Counterintuitive Thoughts on Legal Scholarship and Secured Transactions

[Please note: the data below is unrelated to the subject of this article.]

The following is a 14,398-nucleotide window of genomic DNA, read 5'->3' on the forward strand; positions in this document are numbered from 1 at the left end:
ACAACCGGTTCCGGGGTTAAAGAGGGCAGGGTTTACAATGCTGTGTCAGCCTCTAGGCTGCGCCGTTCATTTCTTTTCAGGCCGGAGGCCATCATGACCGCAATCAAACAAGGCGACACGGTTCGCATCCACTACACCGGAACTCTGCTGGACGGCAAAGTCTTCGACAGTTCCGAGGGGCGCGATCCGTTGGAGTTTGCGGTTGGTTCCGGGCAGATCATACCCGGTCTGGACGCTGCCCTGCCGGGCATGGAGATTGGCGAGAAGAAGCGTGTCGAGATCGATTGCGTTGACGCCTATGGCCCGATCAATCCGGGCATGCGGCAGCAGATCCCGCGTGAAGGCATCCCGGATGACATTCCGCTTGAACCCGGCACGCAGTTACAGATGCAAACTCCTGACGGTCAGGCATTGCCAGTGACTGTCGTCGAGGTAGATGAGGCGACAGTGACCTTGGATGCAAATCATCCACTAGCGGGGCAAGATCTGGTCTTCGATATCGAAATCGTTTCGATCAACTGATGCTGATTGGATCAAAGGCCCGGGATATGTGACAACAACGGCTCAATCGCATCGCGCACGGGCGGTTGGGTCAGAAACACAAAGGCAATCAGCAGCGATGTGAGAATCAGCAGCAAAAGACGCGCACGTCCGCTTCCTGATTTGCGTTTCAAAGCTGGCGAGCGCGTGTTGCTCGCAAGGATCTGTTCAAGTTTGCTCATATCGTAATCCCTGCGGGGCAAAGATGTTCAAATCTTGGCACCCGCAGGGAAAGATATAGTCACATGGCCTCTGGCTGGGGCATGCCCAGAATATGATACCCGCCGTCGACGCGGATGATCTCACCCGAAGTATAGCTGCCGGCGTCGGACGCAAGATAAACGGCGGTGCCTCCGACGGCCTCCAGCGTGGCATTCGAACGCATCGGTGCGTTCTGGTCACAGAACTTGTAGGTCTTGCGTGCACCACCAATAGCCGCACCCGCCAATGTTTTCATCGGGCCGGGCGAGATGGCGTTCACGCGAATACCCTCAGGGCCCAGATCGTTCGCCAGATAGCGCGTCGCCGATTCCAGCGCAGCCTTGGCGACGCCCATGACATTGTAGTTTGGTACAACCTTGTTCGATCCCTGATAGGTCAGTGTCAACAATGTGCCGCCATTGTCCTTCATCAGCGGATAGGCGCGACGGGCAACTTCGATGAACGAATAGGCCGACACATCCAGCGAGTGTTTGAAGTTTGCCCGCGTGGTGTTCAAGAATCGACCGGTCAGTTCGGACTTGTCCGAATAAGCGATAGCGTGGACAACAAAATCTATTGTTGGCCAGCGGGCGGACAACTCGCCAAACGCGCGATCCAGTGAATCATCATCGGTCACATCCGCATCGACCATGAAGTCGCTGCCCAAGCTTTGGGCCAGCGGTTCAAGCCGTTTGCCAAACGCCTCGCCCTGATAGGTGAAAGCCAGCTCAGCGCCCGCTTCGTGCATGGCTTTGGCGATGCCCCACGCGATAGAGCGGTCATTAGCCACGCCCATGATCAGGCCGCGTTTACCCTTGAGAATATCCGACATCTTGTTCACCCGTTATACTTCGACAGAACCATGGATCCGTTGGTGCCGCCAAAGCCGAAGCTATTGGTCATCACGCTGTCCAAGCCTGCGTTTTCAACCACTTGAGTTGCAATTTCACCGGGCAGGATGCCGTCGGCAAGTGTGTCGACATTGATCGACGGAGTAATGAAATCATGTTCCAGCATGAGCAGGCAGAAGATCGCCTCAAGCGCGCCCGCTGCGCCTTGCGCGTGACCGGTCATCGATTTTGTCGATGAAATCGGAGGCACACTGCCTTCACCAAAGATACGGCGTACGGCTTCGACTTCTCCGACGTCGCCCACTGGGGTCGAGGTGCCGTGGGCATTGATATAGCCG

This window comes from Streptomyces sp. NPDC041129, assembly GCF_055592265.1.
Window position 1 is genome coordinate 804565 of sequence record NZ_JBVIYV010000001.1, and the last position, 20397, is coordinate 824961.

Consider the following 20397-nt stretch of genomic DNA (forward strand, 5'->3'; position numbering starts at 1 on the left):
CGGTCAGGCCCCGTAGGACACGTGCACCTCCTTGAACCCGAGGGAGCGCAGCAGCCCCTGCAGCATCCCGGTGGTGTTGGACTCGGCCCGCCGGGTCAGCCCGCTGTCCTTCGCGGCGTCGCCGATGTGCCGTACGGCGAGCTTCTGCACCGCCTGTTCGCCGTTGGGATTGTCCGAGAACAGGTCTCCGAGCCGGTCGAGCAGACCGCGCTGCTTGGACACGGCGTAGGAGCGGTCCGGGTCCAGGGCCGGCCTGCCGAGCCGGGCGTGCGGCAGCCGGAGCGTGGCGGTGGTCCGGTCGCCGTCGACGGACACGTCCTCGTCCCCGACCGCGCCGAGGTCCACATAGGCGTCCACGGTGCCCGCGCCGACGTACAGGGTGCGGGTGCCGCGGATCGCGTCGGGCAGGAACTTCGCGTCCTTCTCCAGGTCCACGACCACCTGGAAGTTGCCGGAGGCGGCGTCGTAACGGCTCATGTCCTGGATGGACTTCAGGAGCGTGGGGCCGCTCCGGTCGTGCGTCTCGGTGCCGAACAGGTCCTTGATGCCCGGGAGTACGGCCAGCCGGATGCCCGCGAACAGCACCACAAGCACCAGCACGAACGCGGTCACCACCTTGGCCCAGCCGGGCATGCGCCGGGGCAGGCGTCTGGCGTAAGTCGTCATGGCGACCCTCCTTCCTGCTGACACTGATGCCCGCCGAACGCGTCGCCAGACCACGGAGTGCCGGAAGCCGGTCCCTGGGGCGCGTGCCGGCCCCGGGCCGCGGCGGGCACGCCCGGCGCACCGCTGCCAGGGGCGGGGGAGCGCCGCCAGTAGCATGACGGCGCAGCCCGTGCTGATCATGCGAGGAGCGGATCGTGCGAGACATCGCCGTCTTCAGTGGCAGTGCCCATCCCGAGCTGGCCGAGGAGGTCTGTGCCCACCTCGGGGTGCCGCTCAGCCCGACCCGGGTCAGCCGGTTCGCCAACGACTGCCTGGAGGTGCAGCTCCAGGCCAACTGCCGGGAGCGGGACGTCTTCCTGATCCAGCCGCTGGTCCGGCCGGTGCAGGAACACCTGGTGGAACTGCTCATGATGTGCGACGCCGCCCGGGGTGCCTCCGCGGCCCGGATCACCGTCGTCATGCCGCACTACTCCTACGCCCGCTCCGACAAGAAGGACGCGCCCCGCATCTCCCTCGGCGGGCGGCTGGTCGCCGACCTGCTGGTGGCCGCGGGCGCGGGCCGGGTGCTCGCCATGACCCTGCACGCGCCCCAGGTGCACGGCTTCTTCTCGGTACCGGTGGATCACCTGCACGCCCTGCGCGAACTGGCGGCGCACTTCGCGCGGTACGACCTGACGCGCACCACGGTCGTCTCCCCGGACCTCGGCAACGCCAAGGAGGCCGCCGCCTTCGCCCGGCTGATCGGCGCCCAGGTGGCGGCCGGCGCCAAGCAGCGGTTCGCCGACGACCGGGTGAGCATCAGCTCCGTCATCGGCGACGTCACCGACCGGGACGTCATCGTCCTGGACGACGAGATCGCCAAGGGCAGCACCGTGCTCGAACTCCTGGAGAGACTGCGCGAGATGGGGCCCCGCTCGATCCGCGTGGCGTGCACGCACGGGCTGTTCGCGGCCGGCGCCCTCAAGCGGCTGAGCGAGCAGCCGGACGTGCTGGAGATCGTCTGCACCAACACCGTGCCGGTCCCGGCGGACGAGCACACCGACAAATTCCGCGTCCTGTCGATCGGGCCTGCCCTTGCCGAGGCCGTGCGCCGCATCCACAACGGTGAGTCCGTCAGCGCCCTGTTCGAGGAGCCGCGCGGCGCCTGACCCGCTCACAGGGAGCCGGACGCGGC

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Commercial law expert James J. White has stated that banks and other secured creditors worship security interests with apostolic zeal, and that no one has less power in a debate over the scope of collateral security rules than a law professor with a counterintuitive idea. This essay investigates on what grounds a law professor might take a normative position on secured transactions law that bears no reasonable relationship to politically viable possibilities for Uniform Commercial Code reform. This investigation leads to foundational questions about the nature and purposes of legal scholarship. There seems to be a relationship between crises of legitimacy in law and a need for most legal scholarship to be relevant on some level, however tenuous or imagined, to lawmaking. Theorists have used the concept of loss of reference developed by continental philosophers to show crises of institutional legitimacy in law. Loss of external reference in lawmaking drives a need for sustainable distinctions and non-instrumental conceptions of juridical relations. Legal scholars can play a central role in the project of constructing the types of sustainable differentiations and referents that lawmaking requires. From this vantage point, the space within this project for unrealistic reform proposals such as counterintuitive ideas for secured transactions law becomes interesting to define.